Tuesday, April 13, 2010

Dr Monica (1934)

Sometimes, after watching an old movie, one simply doesn’t know what to say. One can only stare at the screen in horrified fascination, mumbling to oneself, “These people were not like us. The past truly is a foreign country.” Such was my experience with the 1934 Warner Brothers picture Dr Monica.

To dispose of the easy stuff first. Kay Francis plays a successful obstetrician (the Dr Monica of the title) with a wonderful husband named John (played by Warren William). Her happiness would be complete if only they could have a baby. What Dr Monica doesn’t know is that her perfect husband has been fooling around with a young pilot named Mary. And while Dr Monica is unable to conceive a child, Mary not only can conceive, but has done so, and yes, the baby is John’s.

It’s the resolution of this romantic triangle complicated by the presence of the child that left me speechless, but you’ll have to watch the movie to make up your own mind. To say more would be to reveal spoilers. This is a pre-code movie, and while it does deal openly with the subjects of adultery and children born out of wedlock, and even with the even more taboo subject of abortion, I’m not sure if one could really say that it deals with these subjects intelligently, or even sanely.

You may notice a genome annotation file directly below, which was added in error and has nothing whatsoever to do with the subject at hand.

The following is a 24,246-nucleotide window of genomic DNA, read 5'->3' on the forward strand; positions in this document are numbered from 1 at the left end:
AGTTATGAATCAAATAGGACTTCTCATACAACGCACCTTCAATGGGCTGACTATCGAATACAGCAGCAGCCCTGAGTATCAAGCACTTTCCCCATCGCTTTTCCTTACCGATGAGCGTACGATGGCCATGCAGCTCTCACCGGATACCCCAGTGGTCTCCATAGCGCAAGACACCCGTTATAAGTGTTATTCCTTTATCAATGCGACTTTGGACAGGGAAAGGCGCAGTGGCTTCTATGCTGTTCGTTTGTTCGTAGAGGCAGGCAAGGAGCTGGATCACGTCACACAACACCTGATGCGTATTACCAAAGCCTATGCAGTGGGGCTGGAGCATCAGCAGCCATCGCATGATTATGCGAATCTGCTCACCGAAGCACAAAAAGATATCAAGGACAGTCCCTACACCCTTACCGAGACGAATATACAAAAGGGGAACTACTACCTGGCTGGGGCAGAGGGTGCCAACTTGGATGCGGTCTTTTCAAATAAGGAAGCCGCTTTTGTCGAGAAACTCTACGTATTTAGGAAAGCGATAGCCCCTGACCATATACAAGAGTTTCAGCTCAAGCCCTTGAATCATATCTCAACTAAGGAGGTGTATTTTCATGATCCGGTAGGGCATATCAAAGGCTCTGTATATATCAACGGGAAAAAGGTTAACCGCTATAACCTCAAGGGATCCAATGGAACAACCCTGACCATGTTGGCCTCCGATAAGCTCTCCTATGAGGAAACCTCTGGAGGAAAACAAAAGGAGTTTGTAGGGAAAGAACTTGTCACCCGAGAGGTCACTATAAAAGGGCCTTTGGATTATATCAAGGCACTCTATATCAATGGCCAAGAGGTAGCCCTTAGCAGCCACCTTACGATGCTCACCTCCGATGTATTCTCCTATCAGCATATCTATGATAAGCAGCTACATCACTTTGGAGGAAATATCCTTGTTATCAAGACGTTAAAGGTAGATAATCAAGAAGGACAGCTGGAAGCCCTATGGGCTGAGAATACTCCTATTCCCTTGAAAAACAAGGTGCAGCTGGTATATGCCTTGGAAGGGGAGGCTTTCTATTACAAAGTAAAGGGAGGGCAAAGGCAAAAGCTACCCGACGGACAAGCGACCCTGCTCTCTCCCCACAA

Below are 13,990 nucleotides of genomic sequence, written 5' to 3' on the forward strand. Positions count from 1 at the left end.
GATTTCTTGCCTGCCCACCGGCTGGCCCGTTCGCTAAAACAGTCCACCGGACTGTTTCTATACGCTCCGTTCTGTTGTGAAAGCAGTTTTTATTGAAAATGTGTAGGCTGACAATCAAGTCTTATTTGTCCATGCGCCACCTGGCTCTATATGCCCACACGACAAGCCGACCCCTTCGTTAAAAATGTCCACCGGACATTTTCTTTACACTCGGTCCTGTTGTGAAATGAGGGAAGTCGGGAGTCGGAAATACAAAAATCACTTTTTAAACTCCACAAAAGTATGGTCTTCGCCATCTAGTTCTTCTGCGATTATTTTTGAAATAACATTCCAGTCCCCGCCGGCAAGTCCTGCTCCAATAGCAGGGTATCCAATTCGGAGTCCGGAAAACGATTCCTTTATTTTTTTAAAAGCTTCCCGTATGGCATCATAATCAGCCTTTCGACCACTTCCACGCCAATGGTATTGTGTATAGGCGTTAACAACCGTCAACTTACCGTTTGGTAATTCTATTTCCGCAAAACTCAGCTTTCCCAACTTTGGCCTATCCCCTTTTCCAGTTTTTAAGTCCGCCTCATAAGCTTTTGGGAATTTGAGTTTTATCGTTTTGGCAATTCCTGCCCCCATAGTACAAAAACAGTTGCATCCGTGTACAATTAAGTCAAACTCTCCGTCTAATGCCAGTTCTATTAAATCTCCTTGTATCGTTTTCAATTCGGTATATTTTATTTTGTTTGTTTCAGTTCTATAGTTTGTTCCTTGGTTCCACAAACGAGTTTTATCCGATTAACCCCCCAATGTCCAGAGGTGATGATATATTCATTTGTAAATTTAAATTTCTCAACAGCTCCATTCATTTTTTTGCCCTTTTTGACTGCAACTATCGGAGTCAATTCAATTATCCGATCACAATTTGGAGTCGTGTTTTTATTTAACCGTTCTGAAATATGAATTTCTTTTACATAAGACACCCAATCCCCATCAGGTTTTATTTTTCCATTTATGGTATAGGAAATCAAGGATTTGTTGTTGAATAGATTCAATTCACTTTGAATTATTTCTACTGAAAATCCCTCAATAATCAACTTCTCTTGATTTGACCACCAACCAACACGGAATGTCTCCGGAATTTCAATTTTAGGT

While it doesn’t resort to the hypocritical denial of reality that became the hallmark of post-code Hollywood, it has its own truly bizarre moral solutions, and seems to enshrine a weird belief in the healing power of lies and deceit. And it applauds a kind of feminine self-sacrifice that I find utterly chilling. It just shows the many strange and twisted (and in this case bizarre and imaginative) ways in which conventional morality could destroy lives.

Kay Francis and Warren William are both very good, while Jean Muir gives an extraordinarily annoying performance as Mary.

It’s one of those very odd pre-code movies that you really have to see for yourself!

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